And one day, Mr. Chapman decided he’d had enough.  He awoke one sunny June morning with a restored sense of himself.  He looked in the mirror and saw reflected back at him a capable man - an elderly man, of course, but a man still endowed with guts and vigour and with every reason to suppose that his best days still lay ahead of him.  Damn it, he didn’t need to be part of the conglomerate: it was only a loss of confidence that had driven him to it in the first place.  Now he’d recovered that confidence, it made no sense to stay. 

And so, later that morning, he delivered his resignation to the associates.  They wished him well and asked him when he planned to clear his office.  ‘Oh, soon’, he replied, casually. ‘But, you know, I’ve accumulated a lot of stuff over the years I’ve been here.’ 

‘Ach, so’, nodded Her Thiielemann, ‘There is no rush.’ 

‘I’d prefer not to hang around. I’m keen to move on ….’and he curled his lip at Herr Thielemann as he added, ‘to better things.’ 

Mr. Terhune was delighted when he received the news.  ‘Oh, man, that’s great stuff!’he bellowed down the phone, ‘We gotta sort somethin’ out soon as we can.’  But when Mr. Chapman suggested a date, he was told that wouldn’t be possible. ‘I gotta lotta other stuff I’m dealin’ with right now. But, don’t you worry, pal, soon as I’m through with it, then we’ll sit down an’ talk turkey!’ 

It wasn’t the response Mr. Chapman had been expecting and, he had to admit, he was sorely disappointed. 

But he couldn’t waste time feeling sorry for himself.  He had things to do.  Now he was out on his own, he had to become entrepreneurial.  He spent the next few fevered weeks on the phone, trying to sell himself and his services.  It wasn’t easy: most of his calls were to companies in distant lands, where they didn’t speak very good English and he spent most of his time trying to explain who he was and what he was calling about.  What made things worse was that when he belatedly did his research - something he ought by rights to have done before he gave his resignation - he was mortified to discover the the companies he’d been calling were small and under-capitalised.  He would need to trade with many hundreds, if not thousands of them, to make up for his withdrawal from the conglomerate. 

All the time he waited for Mr. Terhune to call back, When he tried to call Mr. Terhune, he was diverted to voicemail. All the while, his former associates eyed him with the first  stirrings of suspicion.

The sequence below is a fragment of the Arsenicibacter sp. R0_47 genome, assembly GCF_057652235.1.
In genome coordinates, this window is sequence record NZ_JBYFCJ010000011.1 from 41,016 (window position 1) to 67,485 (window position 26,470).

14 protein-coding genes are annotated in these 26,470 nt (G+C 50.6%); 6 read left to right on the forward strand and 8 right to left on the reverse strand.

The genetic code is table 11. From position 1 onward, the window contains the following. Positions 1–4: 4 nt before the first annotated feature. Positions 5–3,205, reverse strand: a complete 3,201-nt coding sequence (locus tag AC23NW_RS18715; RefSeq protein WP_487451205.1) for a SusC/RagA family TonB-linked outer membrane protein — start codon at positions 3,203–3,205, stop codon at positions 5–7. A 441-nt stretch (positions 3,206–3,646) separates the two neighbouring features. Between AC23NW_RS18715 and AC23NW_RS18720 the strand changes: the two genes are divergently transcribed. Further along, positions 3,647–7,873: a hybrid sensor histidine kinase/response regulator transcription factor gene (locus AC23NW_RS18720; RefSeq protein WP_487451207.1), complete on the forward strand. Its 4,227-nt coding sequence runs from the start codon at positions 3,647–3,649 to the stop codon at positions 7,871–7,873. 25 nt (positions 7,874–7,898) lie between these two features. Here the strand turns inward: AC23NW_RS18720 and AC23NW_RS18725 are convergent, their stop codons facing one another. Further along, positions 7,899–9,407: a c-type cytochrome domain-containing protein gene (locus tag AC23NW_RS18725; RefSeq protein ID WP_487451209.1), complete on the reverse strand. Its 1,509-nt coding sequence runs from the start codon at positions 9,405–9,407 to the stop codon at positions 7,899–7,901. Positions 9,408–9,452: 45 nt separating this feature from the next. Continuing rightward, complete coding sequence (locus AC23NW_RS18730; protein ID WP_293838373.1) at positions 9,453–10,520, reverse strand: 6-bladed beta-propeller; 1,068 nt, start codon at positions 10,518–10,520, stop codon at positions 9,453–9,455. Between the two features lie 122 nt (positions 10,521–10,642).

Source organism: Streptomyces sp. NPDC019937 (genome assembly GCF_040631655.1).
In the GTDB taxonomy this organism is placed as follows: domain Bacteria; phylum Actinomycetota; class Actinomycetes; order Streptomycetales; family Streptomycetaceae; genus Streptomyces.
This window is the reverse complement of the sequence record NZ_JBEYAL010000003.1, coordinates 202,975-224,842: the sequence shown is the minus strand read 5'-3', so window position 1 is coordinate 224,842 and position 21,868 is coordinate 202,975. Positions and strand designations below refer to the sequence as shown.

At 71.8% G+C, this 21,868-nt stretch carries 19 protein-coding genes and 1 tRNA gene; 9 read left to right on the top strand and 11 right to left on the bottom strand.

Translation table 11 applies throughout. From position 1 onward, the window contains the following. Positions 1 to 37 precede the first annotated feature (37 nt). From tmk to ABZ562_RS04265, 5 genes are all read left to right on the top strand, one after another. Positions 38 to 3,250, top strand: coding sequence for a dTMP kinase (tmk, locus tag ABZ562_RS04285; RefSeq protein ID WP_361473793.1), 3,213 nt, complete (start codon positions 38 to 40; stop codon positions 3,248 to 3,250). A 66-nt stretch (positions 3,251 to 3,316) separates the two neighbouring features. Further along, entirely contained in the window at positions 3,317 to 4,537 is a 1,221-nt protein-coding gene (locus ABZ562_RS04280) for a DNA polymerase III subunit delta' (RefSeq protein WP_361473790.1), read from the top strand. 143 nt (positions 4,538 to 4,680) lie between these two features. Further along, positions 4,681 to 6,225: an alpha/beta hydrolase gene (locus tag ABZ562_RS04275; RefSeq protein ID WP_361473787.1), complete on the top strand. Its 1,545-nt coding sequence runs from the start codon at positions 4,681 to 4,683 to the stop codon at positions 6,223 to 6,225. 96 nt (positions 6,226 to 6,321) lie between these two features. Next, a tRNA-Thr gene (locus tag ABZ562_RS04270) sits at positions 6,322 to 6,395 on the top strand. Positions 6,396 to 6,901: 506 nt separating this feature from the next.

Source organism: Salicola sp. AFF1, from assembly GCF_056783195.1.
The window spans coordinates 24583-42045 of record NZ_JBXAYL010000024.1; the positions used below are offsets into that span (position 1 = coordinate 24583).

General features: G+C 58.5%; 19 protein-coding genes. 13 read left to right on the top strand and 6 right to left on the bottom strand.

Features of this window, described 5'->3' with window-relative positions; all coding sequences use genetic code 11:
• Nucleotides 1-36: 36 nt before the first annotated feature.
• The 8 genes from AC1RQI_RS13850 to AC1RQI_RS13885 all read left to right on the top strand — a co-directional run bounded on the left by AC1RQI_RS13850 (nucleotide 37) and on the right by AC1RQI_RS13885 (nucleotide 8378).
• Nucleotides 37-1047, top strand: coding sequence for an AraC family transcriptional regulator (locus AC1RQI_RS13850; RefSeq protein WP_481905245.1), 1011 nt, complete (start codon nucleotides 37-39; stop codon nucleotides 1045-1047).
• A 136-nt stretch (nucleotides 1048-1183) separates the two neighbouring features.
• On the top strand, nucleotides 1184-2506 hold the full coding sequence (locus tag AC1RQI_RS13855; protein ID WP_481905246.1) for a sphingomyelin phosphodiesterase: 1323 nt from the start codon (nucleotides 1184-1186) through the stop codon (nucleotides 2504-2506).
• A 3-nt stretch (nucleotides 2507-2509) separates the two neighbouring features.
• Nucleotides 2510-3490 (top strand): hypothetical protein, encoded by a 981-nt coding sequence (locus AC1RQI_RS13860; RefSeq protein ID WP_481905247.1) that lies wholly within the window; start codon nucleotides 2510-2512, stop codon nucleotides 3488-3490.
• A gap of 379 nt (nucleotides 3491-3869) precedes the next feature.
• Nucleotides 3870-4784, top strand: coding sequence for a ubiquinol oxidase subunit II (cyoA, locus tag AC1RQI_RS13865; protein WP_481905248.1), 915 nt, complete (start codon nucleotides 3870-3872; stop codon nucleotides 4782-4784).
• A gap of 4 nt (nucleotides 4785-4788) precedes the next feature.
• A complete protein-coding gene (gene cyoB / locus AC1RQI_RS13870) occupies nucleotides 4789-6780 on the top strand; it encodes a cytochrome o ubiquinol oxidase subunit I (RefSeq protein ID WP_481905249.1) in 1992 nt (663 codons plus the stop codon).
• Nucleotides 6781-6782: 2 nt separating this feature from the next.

Finally, one autumn afternoon. Mr. Terhune called.  Mr. Chapman’s  heart leapt into his throat when he heard the familiar voice drawl: ‘Yo, Chapman!  How ya doin’?’ 

He was doing just fine, he said, and tried to sound like he was.   ‘Great’, said Mr. Terhune  and something in the way he said it told Mr. Chapman that he didn’t care what he’d been told, and that the enquiry after his own well-being had been no more than a wheel-greasing formality.  ‘OK: you got out. Great Now: here’s my ideas.  You listen an’ then you tell me what you think....’. Mr. Terhune proceeded to articulate his ideas at great length and with great rapidity.  It seemed there was no stopping the endless stream of words, horrible words.  Not horrible in themselves, but in their implication: because the arrangement that Mr. Terhune was suggesting was not just unfair and exploitative, it was also unethical; and dangerous.  So when Mr. Terhune finally finished his monologue, Mr. Chapman had nothing to say in reply.  “Whaddaya think?’barked Mr. Terhune.  ‘I think,’ began Mr. Chapman. ‘I think, I’ll have to think about it.’ 

‘You do that, pal and you call me back once you’ve thought.’  Mr. Terhune put the phone down, not bothering with a valediction.  There was silence. 

Mr. Chapman stared out of the window, which echoed his reflection.  He was the same vigorous gent in the prime of  life: but his expression was troubled and the corners of his mouth tapered downwards.

The weeks passed, then the months passed, then the years.  Mr. Chapman continued to insist that he’d be leaving ‘any moment now’.  It was important to his own sense of pride to re-state his intentions, to remind himself, as much as to remind them, that he was resolute and that once he’d resolved to do something, he carried it through.  But he was secretly grateful that they allowed him to remain in the building, even though he no longer had a say in decisions that were made or any role within the organisation.  ‘But tell me’, Herr Thielmann would occasionally say, ‘when are you going?  It is only reasonable that we should know.’  And Mr. Chapman would purse his lips and look combatively at his opponent before repyling, in a tight voice: ‘Soon’.   Mr. Terhune’s offer remained - it hung in the air around him like a pervasive stench.  He’d thought about calling him back - he’d always been good at negotiation - but something in the way Mr. Terhune had spoken to him that last time suggested it would be a wasted effort. 

It was a  bad spring, a time of rain, storms and disease. Crops rotted in the fields, winds tore down fences and blew the latches from gateposts; but Mr Chapman was  becalmed.  He  spent his time staring out of the window, at the bedraggled landscape beneath thunderous skies, at the dark and forbidding roads picked out by the tiny needles of moving  headlights.  And he tried to steady his breathing, all the time dreading the knock on the door and the moment when a rough hand would seize him by the shoulder and hurl him out into that  cold, damp, unprotected world.